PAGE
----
- Not without Literary Means
In his introduction to Anthony Hecht’s Selected Poems (2011), J.D. McClatchy calls attention to the physical and mental isolation, the “forlorn aloneness” of many of Hecht’s speakers. One has only to think of the protagonist of “A Hill,” stranded in his vision of desolation; of the infantryman in “Still Life,” isolated in wartime Germany; of the child in “Apprehensions,” escaping his domestic trauma by reading; and of the dramatic speakers of “The Venetian Vespers” and “The Grapes,” the latter of which states that she “knew at last… / What it must have felt like in that rubber boat / In mid-Pacific, to be the sole survivor / Of a crash.”
As if to counterbalance this loneliness of spirit in the poetry is the great trove of letters that are collected in The Selected Letters (2012), annotated and introduced by Jonathan Post. About 4,000 letters and postcards have survived, and there are likely more to be discovered, since Hecht was a prolific letter writer. Given that the selections begin at age 12 and end at 81, there is much variety. However, readers who know Hecht only from his poetry and criticism may be surprised by the sociability, by the general good humor, wit, and playfulness that issues from the poet considered the somber conscience of his generation. “Thank you for the generously inscribed copy of your book,” he writes to one author, “which, I may add, richly deserves the commendations on its jacket, especially mine.” Late in life, he tells another, “Self-assessment is next to impossible, even, perhaps especially, at my age, when I behold myself, in somebody else’s words, ‘Beaten and chopped with tanned antiquity.’” The difference between the letters and poetry brings to mind the “Afterthought” in Robert Lowell’s Notebook 1967–68 (1968): “In truth I seem to have felt mostly the joys of living; in remembering, in recording, thanks to the gift of the Muse, it is the pain.” Hecht himself says something of the kind in the dedication to “The Venetian Vespers,” which reads, in part, “Whatever pain is figured in these pages / Whatever voice here grieves, / Belonged to other lives and distant ages / Mnemosyne retrieves.”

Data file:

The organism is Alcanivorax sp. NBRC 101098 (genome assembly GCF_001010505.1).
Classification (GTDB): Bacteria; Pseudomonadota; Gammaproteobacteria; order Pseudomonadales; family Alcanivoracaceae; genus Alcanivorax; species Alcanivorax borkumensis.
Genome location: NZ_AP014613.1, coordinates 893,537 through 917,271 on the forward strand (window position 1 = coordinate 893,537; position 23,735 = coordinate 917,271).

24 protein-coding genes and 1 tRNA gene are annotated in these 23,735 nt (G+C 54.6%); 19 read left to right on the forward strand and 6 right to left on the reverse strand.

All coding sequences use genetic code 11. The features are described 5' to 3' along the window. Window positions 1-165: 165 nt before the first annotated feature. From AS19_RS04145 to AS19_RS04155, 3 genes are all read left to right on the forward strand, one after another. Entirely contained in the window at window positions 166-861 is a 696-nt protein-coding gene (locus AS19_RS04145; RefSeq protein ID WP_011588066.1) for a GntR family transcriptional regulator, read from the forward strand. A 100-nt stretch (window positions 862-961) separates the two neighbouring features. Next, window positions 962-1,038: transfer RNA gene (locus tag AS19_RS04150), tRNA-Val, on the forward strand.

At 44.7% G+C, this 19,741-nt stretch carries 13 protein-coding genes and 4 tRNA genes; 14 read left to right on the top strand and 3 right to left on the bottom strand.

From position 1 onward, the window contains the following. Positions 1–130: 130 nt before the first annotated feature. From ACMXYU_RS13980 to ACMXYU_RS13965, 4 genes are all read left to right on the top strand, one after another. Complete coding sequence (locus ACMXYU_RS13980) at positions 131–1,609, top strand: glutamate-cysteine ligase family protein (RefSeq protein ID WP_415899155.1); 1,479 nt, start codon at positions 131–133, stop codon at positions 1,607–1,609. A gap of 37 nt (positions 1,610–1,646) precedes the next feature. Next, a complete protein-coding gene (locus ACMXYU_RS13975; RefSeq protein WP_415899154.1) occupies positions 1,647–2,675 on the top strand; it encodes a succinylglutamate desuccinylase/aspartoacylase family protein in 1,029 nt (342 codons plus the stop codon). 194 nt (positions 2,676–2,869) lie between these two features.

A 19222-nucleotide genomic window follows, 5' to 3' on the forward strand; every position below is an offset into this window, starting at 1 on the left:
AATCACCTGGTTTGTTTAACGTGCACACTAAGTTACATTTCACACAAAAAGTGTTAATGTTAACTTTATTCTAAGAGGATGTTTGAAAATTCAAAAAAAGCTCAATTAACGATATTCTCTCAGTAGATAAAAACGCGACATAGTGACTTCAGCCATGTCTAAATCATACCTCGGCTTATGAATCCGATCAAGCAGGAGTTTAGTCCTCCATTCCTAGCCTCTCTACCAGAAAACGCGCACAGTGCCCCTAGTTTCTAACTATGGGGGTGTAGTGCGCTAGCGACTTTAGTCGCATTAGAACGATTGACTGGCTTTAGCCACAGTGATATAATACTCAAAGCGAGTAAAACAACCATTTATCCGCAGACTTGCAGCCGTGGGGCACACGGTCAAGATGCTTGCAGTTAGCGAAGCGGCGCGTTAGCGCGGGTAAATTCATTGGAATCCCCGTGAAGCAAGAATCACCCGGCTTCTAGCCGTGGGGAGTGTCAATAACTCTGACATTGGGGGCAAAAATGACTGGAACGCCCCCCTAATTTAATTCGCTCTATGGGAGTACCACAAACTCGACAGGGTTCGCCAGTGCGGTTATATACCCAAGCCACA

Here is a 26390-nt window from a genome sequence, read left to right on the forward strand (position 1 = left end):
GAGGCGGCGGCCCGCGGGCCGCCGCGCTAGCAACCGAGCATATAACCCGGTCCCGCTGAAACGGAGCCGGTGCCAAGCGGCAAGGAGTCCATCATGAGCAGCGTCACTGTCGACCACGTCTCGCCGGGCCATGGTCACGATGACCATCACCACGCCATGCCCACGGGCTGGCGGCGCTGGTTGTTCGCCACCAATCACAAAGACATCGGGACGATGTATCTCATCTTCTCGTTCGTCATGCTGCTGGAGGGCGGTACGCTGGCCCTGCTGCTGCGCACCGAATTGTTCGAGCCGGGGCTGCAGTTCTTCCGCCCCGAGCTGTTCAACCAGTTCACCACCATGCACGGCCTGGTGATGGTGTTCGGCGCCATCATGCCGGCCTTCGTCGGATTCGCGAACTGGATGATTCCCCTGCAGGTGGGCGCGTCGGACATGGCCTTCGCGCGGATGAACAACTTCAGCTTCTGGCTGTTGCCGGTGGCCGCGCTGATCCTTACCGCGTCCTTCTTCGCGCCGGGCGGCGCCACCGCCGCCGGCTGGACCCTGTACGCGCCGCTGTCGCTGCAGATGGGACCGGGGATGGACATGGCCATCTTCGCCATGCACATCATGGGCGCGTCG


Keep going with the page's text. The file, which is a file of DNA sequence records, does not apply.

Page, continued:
The volume begins with the adolescent Hecht’s letters home from summer camp (a camp that later would reappear in “The Book of Yolek”). In interviews Hecht disclosed that he had an unhappy childhood with very little encouragement from his parents; he told The Paris Review that “parental dissatisfaction was a kind of tyranny” and that the sadness in certain poems was a distillation, in part, of the “poisonous brew of fear, hatred, self-loathing, impotence and deep discouragement” of his childhood. Little of this is evident in the early letters home: there, Hecht is a jaunty adolescent, writing about his adventures and signing his letters “lots of love, Tony.” In a similar way, Hecht’s recollections about his war experiences don’t accord exactly with the depictions in the letters. In interviews, Hecht maintained that the army experience was intellectually deadening, a “hateful” experience that left him feeling “lobotomized.” He told The Paris Review that after trying and failing to read during basic training, he “put the books away, and never looked at them again during the entire time [he] spent in the army.” That may be so, but he looked at other books—quite a few others, as the letters indicate. Shortly after arriving in France, on March 5, 1945, Hecht reports having with him four books—including a compilation of five of Shakespeare’s tragedies and Finnegans Wake (1939)—and four periodicals, The New Yorker and Partisan Review among them. “So you see I am not without literary means,” he writes to his parents. Later that month he reports, “Strangely enough, my own morale has been remarkably high since I’ve been here.”
I note these differences between the recollections of the older man and the evidence of the letters not to suggest that Hecht modified the narrative...